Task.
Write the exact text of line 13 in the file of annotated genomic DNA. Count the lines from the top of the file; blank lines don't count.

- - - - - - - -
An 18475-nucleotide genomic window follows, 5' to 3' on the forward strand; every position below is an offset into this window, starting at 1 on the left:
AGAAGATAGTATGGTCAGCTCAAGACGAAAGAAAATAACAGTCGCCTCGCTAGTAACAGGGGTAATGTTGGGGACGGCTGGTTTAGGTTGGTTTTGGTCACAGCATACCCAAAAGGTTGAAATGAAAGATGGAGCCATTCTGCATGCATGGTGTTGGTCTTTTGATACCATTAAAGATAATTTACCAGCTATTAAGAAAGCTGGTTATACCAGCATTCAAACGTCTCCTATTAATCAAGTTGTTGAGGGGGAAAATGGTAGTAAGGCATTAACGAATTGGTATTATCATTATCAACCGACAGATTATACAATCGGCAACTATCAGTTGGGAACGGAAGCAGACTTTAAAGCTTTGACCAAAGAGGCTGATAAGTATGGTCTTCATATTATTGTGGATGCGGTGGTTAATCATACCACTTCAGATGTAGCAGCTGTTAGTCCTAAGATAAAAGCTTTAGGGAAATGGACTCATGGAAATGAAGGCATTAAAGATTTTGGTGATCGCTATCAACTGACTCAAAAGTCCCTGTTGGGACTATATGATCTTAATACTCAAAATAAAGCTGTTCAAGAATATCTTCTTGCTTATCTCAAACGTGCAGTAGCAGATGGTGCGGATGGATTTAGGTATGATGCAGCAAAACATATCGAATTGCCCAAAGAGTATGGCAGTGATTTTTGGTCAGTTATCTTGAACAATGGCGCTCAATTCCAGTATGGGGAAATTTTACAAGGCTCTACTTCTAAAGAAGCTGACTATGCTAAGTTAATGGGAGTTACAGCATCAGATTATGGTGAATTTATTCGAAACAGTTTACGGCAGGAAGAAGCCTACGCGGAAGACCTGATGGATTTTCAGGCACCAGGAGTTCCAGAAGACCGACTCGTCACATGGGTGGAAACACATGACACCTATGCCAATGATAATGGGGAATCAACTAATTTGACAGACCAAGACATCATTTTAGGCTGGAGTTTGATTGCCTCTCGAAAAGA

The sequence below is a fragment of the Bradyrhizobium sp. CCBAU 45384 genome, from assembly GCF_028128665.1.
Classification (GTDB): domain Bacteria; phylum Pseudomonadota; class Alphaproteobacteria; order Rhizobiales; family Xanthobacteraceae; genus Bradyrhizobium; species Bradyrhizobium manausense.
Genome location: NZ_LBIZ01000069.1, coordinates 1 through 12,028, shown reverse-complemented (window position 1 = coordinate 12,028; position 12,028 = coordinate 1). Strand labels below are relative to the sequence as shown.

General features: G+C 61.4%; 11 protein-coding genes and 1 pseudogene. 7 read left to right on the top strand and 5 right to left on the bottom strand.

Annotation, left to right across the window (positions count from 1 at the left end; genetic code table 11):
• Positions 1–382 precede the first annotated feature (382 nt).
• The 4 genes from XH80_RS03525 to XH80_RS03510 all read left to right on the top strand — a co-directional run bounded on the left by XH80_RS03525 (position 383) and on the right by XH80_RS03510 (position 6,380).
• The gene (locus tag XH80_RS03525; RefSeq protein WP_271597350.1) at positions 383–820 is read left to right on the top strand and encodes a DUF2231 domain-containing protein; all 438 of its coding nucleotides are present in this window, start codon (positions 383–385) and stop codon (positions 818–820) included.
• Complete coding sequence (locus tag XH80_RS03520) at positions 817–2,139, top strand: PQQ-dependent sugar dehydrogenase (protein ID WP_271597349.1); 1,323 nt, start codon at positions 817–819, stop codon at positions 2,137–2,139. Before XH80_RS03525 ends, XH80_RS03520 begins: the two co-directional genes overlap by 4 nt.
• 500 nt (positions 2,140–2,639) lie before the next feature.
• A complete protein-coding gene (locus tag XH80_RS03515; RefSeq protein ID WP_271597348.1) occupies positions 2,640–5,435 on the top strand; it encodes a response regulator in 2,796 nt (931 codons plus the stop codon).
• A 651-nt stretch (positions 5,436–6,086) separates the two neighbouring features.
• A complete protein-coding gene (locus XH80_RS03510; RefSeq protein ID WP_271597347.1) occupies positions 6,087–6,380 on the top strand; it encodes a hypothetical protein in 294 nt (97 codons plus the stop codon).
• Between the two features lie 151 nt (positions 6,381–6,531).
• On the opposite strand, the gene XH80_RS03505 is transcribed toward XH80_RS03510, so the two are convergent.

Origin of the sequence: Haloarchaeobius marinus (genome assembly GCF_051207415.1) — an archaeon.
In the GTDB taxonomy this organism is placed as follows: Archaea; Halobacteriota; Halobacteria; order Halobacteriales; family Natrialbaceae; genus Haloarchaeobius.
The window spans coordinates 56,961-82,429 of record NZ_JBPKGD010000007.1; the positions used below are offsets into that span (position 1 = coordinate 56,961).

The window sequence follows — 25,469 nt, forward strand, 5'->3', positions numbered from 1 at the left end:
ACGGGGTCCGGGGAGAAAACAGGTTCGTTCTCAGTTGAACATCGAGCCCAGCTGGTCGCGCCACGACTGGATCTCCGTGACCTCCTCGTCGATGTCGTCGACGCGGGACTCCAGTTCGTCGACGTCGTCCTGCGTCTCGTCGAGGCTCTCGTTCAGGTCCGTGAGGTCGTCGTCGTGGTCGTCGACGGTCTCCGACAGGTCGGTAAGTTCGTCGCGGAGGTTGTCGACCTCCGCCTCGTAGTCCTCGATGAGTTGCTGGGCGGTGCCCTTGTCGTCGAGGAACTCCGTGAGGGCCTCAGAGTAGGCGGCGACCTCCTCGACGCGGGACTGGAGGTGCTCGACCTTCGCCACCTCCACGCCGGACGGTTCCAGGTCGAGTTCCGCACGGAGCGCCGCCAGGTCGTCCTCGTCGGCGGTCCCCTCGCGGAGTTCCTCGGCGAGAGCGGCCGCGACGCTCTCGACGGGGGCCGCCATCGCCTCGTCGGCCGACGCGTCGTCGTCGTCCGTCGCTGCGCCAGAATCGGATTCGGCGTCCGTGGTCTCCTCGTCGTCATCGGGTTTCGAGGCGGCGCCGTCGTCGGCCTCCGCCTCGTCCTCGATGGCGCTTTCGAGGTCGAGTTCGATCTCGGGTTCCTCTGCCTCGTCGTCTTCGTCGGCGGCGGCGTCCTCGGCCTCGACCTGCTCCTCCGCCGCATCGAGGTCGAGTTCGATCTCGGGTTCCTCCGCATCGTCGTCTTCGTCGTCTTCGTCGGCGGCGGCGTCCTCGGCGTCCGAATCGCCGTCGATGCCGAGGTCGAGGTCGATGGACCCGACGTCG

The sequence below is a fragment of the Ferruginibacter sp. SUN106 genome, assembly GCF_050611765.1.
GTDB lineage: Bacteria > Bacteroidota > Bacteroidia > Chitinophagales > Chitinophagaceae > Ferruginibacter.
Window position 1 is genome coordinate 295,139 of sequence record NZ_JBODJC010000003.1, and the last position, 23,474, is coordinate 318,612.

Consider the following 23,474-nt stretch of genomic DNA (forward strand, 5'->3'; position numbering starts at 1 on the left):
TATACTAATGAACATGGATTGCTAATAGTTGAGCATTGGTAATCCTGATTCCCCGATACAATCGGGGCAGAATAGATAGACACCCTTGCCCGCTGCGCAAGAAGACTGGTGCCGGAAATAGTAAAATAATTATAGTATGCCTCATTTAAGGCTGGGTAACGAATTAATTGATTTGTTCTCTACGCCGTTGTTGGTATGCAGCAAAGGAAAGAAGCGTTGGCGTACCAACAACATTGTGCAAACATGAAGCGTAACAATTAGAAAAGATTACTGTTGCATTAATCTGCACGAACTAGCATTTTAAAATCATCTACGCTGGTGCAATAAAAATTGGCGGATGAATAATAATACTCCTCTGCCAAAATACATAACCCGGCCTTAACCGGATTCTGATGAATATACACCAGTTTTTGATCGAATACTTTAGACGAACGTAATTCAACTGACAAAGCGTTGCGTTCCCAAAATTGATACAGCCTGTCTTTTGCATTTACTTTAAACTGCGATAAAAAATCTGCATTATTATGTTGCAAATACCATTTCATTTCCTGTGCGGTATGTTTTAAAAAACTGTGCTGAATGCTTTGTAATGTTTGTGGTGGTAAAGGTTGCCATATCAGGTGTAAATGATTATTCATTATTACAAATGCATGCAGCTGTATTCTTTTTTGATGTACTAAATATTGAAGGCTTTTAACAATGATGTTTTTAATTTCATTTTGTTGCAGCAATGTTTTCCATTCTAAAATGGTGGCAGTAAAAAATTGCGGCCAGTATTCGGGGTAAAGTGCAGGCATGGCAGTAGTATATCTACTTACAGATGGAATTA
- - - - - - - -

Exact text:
• A complete protein-coding gene (locus tag XH80_RS03515; RefSeq protein ID WP_271597348.1) occupies positions 2,640–5,435 on the top strand; it encodes a response regulator in 2,796 nt (931 codons plus the stop codon).